Curr Opin Ophthalmol. 2011 May 2. [Epub ahead of print]
MMP-9 and the perioperative management of LASIK surgery.
Sambursky R, Oʼbrien TP.
aManatee Sarasota Eye Clinic and Laser Center, Sarasota, Florida, USA bUniversity of Miami Miller School of Medicine, Miami, USA cRefractive Surgery Service, Bascom Palmer Eye Institute, Palm Beach Gardens, Florida, USA.
PURPOSE OF REVIEW:
Hyperosmolarity is a central mechanism causing ocular surface inflammation and eye irritation in typical patients suffering from tear dysfunction. Tear composition in dry eyes, or dysfunctional tear syndrome, may destabilize the tear film and cause ocular surface epithelial disease. Increased activity of matrix metalloproteinases (MMPs), especially MMP-9, plays a critical role in wound healing and inflammation and is primarily responsible for the pathologic alterations to the ocular surface that leads to a dysfunctional tear state.
Altered corneal epithelial barrier function is the cause for ocular irritation and visual morbidity in dry eye disease. The increased MMP-9 activity in dry eyes may contribute to deranged corneal epithelial barrier function, increased corneal epithelial desquamation, and corneal surface irregularity.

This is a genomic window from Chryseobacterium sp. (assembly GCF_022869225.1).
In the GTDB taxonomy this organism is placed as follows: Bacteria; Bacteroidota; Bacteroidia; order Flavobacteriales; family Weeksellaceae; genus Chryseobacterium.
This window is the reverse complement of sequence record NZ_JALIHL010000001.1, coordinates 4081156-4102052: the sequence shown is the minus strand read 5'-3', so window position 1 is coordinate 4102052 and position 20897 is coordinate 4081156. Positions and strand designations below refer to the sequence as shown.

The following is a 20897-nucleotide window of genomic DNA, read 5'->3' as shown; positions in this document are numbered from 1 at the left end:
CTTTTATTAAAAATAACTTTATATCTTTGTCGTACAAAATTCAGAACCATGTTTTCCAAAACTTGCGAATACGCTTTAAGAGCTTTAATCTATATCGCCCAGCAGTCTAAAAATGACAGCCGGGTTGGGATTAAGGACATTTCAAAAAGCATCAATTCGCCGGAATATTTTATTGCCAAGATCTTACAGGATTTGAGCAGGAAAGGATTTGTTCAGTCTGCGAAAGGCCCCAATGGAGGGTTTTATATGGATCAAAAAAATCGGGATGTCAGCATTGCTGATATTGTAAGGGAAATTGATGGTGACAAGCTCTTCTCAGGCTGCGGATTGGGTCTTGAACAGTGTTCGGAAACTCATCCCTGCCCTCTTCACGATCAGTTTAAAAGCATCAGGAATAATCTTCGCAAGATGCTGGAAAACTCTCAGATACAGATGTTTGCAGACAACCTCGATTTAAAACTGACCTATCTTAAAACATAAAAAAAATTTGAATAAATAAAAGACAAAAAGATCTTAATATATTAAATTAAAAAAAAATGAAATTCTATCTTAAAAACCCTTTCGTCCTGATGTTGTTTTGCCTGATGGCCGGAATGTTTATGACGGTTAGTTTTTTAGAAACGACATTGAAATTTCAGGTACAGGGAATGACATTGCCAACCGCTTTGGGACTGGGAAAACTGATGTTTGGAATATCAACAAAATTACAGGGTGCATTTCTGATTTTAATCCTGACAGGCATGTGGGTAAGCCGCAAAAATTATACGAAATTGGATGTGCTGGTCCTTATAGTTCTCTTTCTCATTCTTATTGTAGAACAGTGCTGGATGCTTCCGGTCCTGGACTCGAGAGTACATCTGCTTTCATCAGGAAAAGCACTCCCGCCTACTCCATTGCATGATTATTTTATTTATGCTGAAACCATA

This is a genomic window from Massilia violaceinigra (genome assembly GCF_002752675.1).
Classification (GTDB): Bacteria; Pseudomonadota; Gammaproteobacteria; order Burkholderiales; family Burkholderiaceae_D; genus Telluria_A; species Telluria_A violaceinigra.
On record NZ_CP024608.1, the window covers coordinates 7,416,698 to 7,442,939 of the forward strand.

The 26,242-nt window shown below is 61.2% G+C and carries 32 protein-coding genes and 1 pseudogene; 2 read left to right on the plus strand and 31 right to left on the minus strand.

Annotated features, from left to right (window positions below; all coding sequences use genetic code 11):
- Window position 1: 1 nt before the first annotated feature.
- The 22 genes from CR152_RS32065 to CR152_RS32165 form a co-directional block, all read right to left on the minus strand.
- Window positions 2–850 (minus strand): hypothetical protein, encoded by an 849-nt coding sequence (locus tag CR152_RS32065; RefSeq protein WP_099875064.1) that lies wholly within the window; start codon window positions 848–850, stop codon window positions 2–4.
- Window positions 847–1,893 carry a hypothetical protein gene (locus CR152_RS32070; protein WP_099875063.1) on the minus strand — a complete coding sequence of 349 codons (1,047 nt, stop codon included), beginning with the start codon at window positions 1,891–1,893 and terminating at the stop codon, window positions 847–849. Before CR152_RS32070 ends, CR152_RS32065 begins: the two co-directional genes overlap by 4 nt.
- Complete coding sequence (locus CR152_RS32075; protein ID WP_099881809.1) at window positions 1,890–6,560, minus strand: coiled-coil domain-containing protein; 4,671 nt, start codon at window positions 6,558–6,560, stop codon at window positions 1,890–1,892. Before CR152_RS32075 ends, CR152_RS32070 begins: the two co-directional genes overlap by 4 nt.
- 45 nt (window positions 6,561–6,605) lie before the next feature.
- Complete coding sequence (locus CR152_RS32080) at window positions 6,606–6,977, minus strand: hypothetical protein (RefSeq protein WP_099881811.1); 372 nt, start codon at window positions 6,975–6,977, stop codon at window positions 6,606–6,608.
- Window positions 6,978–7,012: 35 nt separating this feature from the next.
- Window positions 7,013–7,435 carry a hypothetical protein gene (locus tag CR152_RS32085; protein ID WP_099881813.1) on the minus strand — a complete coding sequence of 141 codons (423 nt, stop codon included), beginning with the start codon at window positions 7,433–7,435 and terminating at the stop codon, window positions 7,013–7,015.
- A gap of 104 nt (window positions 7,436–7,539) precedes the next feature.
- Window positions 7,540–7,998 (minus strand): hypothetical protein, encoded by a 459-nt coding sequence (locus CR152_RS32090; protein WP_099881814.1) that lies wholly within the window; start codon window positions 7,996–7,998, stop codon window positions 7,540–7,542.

Dry eye is one of the most common complications of photorefractive keratectomy and laser in-situ keratomileusis (LASIK). LASIK has both a neurotrophic effect on the cornea and leads to a physical change in corneal shape that results in a change in tear dynamics, leading to ocular surface desiccation. The reduction in tear function after LASIK may induce an increase in osmolarity and consequently raise the concentration of proinflammatory cytokines and MMP-9 in the tear film, which results in dry eyes and insufficient attachment between the corneal flap and the corneal bed. Appropriate diagnosis and management of dysfunctional tear syndrome may lead to less postoperative LASIK complications.
[PubMed - as supplied by publisher]
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